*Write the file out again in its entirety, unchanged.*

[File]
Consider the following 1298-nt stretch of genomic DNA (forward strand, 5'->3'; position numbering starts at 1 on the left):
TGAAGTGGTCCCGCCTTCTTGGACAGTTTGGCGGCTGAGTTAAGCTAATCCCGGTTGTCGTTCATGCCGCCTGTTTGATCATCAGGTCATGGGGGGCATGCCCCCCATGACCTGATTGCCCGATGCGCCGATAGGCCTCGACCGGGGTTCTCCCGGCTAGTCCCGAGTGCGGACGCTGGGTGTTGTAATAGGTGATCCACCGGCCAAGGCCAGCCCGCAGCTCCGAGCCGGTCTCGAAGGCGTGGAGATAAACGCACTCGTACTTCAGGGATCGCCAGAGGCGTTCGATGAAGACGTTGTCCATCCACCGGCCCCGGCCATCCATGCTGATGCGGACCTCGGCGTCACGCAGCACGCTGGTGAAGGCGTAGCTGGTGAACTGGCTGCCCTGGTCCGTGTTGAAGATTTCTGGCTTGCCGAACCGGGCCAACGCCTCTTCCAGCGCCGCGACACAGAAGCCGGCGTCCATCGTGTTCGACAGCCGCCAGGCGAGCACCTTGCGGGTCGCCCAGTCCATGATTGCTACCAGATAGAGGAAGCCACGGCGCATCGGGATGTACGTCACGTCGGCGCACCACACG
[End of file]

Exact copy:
Consider the following 1298-nt stretch of genomic DNA (forward strand, 5'->3'; position numbering starts at 1 on the left):
TGAAGTGGTCCCGCCTTCTTGGACAGTTTGGCGGCTGAGTTAAGCTAATCCCGGTTGTCGTTCATGCCGCCTGTTTGATCATCAGGTCATGGGGGGCATGCCCCCCATGACCTGATTGCCCGATGCGCCGATAGGCCTCGACCGGGGTTCTCCCGGCTAGTCCCGAGTGCGGACGCTGGGTGTTGTAATAGGTGATCCACCGGCCAAGGCCAGCCCGCAGCTCCGAGCCGGTCTCGAAGGCGTGGAGATAAACGCACTCGTACTTCAGGGATCGCCAGAGGCGTTCGATGAAGACGTTGTCCATCCACCGGCCCCGGCCATCCATGCTGATGCGGACCTCGGCGTCACGCAGCACGCTGGTGAAGGCGTAGCTGGTGAACTGGCTGCCCTGGTCCGTGTTGAAGATTTCTGGCTTGCCGAACCGGGCCAACGCCTCTTCCAGCGCCGCGACACAGAAGCCGGCGTCCATCGTGTTCGACAGCCGCCAGGCGAGCACCTTGCGGGTCGCCCAGTCCATGATTGCTACCAGATAGAGGAAGCCACGGCGCATCGGGATGTACGTCACGTCGGCGCACCACACG